in move to
prove LTTE a
Defence lawyers in the court case against three LTTE activists in Australia, this week cross-examined witnesses in a bid to prove that the LTTE was in fact a liberation movement committed to protecting the rights of Tamils, as opposed to a terrorist organisation.
Army Commander General Sarath Fonseka and other high ranking members of the defence and legal establishments were cross-examined via satellite on allegations that the Army was responsible for atrocities against Tamils, including massacring civilians and bombing schools.
According to the Australian prosecutor the LTTE activists Aruran Vinayagamoorthy, Sivarajah Yathavan and Arumugam Rajeewan were running a fund raising network using an LTTE front organisation called the Tamil Co-ordinating Committee (TCC). The Director of Public Prosecutions of the State of Victoria has charged the accused for being members of a terrorist organization (LTTE), for providing material support to a terrorist organisation and for funding a terrorist organisation.
The Joint Counter Terrorism Team (JCTT) of the Australian Federal Police (AFP) commenced covert investigations two years ago into LTTE fund raising activities, as part of its anti-terrorism initiative, The Sunday Times learns. During investigations, the accused and another suspect named Thillaindarajah Jeyakumar were kept under close surveillance by the AFP, with their movements and transactions being closely monitored. Jeyakumar is widely known to be the leading LTTE activist in Australia.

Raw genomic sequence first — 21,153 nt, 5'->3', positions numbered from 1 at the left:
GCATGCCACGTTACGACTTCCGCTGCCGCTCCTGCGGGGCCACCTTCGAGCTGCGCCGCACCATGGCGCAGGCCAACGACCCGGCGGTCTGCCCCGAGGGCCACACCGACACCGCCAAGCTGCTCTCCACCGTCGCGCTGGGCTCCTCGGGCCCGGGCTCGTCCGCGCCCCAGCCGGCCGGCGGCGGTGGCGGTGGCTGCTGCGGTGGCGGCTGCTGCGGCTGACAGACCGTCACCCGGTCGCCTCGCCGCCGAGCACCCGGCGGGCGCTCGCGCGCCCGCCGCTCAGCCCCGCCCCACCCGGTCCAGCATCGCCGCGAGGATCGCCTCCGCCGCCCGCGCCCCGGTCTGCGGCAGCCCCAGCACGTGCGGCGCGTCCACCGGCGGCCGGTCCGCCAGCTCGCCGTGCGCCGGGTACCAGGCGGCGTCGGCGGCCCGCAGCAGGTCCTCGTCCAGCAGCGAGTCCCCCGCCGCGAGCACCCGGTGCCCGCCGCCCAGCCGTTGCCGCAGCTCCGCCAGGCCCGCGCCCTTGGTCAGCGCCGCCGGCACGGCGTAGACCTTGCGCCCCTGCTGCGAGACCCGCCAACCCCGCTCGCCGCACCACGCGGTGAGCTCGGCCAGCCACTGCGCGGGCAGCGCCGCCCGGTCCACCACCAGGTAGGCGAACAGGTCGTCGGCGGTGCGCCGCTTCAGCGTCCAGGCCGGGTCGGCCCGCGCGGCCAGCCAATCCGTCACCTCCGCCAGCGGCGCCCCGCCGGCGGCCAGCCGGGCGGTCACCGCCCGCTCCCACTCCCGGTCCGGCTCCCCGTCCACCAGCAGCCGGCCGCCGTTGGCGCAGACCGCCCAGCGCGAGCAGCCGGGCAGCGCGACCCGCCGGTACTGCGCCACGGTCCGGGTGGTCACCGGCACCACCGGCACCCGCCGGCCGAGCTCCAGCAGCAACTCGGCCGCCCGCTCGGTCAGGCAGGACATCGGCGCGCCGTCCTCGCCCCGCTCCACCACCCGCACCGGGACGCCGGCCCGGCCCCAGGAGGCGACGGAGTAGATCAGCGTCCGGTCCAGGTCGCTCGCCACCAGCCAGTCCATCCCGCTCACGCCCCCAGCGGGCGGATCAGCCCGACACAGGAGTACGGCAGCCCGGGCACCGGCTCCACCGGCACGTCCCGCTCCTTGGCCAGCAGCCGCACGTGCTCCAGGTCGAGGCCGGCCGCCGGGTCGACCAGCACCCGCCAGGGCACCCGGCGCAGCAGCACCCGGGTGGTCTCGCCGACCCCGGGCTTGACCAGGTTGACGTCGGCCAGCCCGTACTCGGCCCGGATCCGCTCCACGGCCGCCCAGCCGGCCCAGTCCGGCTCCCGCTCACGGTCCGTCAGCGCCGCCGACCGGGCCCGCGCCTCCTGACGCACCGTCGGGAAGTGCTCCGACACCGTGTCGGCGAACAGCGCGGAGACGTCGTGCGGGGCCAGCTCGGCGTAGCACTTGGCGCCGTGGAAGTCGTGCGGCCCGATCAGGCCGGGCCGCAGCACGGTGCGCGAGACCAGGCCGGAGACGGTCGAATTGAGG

One of the charges against the three accused was that of providing material support to the LTTE on the basis of the recovery by Sri Lankan authorities of hydraulic gear and radiometric electronic devices which the witnesses were alleged to have brought to Sri Lanka, The Sunday Times learns. The prosecution pointed out that the unique feature of this equipment was that used in conjunction they act as remotely activated claymore mines.
The defence in its attempt to prove that the LTTE was a liberation movement argued that such equipment is also used by the Sri Lanka Army and also that the mines were brought to be used against the Army in case of oppressive action by the Army against the Tamil people.
The Army Commander countered these charges saying the Army does not in fact use claymore mines, and by highlighting LTTE attacks since the signing of the CFA pointed out that all operations carried out by the Army following the signing of the CFA were in the nature of exercising the right to self defence and pre-emptive self defence.
The Sri Lankan witnesses comprising the Army Commander, Brigadier Chrishantha De Silva, Colonel Rasika Karunatileke and Deputy Solicitor General Yasantha Kodagoda described in detail the facts on which it was being contended that the LTTE was a terrorist organisation as opposed to a liberation movement, including the historical origins and organisational structure of the LTTE, and attacks carried out by the LTTE with specific references to terrorist attacks since the signing of the CFA.
The Army Commander was cross-examined with the aid of certain statements attributed by defence counsel to the former head of the Sri Lanka Monitoring Mission Ulf Henricsson, The Sunday Times learns. In addition to the Sri Lankan witnesses, a court-appointed female officer along with Australian Police Officers were present at the secret location the witnesses were testifying from. Proceedings were adjourned on Friday evening until December 3, when more Sri Lankan witnesses including the Navy Commander will testify.